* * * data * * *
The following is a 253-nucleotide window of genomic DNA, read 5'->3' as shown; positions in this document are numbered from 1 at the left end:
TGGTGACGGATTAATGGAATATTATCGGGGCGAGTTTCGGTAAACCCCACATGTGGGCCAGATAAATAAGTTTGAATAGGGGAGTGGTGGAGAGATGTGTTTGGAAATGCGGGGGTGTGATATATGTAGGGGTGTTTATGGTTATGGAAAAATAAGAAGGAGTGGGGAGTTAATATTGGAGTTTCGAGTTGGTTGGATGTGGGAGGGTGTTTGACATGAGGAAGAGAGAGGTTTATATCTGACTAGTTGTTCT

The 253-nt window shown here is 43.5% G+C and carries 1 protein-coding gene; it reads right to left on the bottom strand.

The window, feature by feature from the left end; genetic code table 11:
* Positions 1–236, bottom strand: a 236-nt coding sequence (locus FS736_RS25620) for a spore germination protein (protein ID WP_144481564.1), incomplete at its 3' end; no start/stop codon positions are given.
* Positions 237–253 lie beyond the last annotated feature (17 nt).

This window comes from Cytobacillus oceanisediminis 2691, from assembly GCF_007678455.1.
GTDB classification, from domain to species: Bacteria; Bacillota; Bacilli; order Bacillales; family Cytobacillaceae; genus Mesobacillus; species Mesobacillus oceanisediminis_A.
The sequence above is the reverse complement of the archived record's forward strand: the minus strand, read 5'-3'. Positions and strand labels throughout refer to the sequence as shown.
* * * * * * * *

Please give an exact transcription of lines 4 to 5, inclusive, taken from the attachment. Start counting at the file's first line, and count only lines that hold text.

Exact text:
The window, feature by feature from the left end; genetic code table 11:
* Positions 1–236, bottom strand: a 236-nt coding sequence (locus FS736_RS25620) for a spore germination protein (protein ID WP_144481564.1), incomplete at its 3' end; no start/stop codon positions are given.